Peel and mince the garlic. Add the salt and continue to mince.

The coarse salt will help to break down the garlic, and the oils released by the garlic will be absorbed by the salt.

Keep mincing the salt and garlic together until the garlic is no longer clumping together. If the salt is completely pulverized and the garlic is still sticking, you had unusually large cloves. Add a little more salt and keep mincing.

When the mixture looks mostly dry, and uniformly chopped into coarse powder, use it right away or seal in an airtight container. Don't go to all the trouble to make your own garlic salt, then let it dry out so it's like the stuff you can get at the grocery story, already done for you.


  1. Valreia says:

    Great, will try it out. My only question is…how long can I keep that garlic salt in a jar? How long will it last…sorry I hope you understand what I mean…(my english isn’t thát good I’m afraid) (dutch).

  2. Kristin says:

    Interesting . . . but I think I’ll stick with Penzey’s.

  3. Valeria, your English is fine. Better than some native speakers I’ve tried to read.

    How long can you keep it? In a jar with a tight lid you can keep it for months. But the reason I like doing it fresh is there’s so much more flavor. I’ll do one or two cloves of garlic at a time.

    Kristin, a while back for some reason I happened to read the ingredients on my garlic salt. It listed about six or seven ingredients. WTF? So I figured what the heck, I’ll do it myself.

    • patricia conlon says:

      my recipe calls for 1/8 cup of coarse ground salt and garlic, is that equivelent to 1/8th cup garlic salt store bought? Don’t think so blue cheese dressing tasted way too salty yuk. would like to add to the recipe to tone done the salt. Is that possible? Is there a way to figure the conversion?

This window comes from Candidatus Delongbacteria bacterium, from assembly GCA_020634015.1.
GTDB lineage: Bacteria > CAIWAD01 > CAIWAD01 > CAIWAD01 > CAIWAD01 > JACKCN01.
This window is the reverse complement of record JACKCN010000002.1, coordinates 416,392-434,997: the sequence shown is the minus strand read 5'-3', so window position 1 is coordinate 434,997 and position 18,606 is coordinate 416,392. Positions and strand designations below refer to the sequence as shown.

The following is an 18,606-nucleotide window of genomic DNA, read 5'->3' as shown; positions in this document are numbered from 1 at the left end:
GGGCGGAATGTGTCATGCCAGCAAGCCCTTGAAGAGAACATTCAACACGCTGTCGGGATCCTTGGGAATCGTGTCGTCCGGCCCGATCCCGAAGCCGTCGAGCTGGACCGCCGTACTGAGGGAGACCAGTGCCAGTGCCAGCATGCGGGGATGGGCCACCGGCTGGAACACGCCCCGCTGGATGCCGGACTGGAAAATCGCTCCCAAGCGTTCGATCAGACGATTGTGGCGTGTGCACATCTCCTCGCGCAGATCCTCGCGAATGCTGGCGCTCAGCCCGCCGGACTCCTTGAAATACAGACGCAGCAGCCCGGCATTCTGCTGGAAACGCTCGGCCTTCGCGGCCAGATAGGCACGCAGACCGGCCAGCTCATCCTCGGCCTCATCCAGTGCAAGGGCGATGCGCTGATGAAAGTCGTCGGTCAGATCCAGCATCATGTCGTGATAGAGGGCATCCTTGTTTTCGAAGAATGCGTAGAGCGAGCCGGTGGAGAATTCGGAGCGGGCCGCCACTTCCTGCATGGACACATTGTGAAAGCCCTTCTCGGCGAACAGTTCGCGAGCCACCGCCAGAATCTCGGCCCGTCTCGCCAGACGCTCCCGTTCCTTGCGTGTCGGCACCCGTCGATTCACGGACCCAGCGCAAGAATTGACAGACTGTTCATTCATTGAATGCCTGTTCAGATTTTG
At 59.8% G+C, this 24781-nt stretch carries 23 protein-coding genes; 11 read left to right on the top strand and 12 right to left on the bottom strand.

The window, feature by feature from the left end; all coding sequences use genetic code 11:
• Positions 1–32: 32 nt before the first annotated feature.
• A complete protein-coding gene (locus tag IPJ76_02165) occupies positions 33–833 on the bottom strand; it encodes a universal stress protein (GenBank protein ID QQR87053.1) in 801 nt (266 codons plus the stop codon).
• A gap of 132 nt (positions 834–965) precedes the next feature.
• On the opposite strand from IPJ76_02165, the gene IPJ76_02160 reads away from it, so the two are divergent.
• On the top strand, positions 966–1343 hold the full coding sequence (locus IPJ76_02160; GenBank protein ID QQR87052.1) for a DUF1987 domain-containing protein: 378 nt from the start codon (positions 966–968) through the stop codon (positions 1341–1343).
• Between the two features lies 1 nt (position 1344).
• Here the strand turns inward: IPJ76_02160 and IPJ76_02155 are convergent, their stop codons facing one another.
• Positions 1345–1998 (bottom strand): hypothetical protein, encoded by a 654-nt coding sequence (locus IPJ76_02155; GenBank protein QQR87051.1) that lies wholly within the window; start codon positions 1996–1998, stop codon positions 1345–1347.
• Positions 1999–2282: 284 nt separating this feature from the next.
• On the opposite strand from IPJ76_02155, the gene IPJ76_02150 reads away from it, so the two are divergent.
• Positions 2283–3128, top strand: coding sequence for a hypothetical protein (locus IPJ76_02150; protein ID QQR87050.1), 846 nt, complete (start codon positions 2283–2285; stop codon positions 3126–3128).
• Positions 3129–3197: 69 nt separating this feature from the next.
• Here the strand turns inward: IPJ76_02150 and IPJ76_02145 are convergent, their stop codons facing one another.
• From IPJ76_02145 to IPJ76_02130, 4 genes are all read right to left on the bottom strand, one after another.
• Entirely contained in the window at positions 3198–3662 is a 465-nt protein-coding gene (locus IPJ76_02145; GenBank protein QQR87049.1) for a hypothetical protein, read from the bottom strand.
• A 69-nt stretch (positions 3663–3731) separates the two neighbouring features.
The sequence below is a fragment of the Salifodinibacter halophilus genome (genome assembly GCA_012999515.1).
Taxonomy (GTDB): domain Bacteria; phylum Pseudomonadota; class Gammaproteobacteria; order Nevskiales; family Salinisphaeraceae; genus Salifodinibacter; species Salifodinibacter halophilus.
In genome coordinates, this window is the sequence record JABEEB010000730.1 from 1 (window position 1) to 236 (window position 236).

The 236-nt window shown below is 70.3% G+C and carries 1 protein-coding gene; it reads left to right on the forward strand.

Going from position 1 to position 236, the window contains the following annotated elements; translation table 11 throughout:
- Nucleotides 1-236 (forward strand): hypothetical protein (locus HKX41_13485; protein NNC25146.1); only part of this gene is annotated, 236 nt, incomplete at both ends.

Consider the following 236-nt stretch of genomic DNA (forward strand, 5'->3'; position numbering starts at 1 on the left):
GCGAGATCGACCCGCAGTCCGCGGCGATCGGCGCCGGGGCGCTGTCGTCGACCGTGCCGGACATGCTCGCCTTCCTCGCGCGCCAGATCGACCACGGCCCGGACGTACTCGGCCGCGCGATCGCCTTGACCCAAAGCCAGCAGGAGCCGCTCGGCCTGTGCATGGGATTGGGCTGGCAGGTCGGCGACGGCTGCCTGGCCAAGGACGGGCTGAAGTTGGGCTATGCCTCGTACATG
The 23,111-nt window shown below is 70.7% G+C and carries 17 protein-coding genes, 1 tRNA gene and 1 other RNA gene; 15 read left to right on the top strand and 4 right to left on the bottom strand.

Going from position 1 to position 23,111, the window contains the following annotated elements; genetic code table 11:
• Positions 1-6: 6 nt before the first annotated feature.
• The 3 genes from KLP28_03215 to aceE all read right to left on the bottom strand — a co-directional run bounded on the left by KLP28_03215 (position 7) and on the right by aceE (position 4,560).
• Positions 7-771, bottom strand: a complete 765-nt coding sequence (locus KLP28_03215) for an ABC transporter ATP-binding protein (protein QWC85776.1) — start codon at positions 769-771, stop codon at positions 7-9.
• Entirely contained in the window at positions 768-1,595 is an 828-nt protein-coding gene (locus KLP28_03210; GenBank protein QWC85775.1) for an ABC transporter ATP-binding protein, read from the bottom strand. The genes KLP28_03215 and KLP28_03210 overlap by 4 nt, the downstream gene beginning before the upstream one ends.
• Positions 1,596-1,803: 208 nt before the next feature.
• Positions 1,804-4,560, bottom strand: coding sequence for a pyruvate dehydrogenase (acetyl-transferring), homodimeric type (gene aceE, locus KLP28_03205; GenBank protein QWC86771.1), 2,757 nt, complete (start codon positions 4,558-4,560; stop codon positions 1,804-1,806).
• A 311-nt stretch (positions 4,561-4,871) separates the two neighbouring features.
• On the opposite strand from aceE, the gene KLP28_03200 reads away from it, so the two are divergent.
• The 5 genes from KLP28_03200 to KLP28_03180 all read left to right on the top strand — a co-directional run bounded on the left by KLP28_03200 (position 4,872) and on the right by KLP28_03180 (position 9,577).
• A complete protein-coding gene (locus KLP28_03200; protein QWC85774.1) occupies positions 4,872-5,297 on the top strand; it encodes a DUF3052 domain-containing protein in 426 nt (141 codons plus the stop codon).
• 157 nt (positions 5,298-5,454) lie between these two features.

• Patricia, that’s one of the reasons I like making my own garlic salt — I know exactly what’s in it. For your dressing, it doesn’t really matter what the recipe says. If you think it’s too salty, use less salt. Recipes aren’t gospel, they’re a starting point.

  4. Stephanie says:

    And all this time I thought I was cooking from scratch! It never even occurred to me to make my own garlic salt.

  5. I’m just waiting for the wise-ass comments. “Oh, and what did you make the salt from?” Reminds me of one I heard a while ago …

    Scientists develop a way to create new life directly from soil. In a fit of hubris the lead scientist says at a press conference that yes, this does make him feel like a god.

    There’s a massive thunderclap and cloud of smoke, and God appears. He challenges the scientist to display his “godlike” powers. The scientist bends down to scoop some dirt off the ground. God says, “Uh-uh. Make your own dirt.”

  6. Sweet Bird says:

    First off, love the joke. I was giggling so loudly Husband thought I was crazy. Secondly, I felt the same way about using a coffee grinder to grind my spices until I learned a handy little trick. When you’re finished grinding your spices, throw a handful of dry rice into the grinder and let her rip for about 30 seconds. Toss out all the odors and little bits of leftover spice with the rice.

    Works like a charm.

  7. Thanks for the great tip. I guess I’ll keep my eyes open for a used one.

    • Joan Hampton says: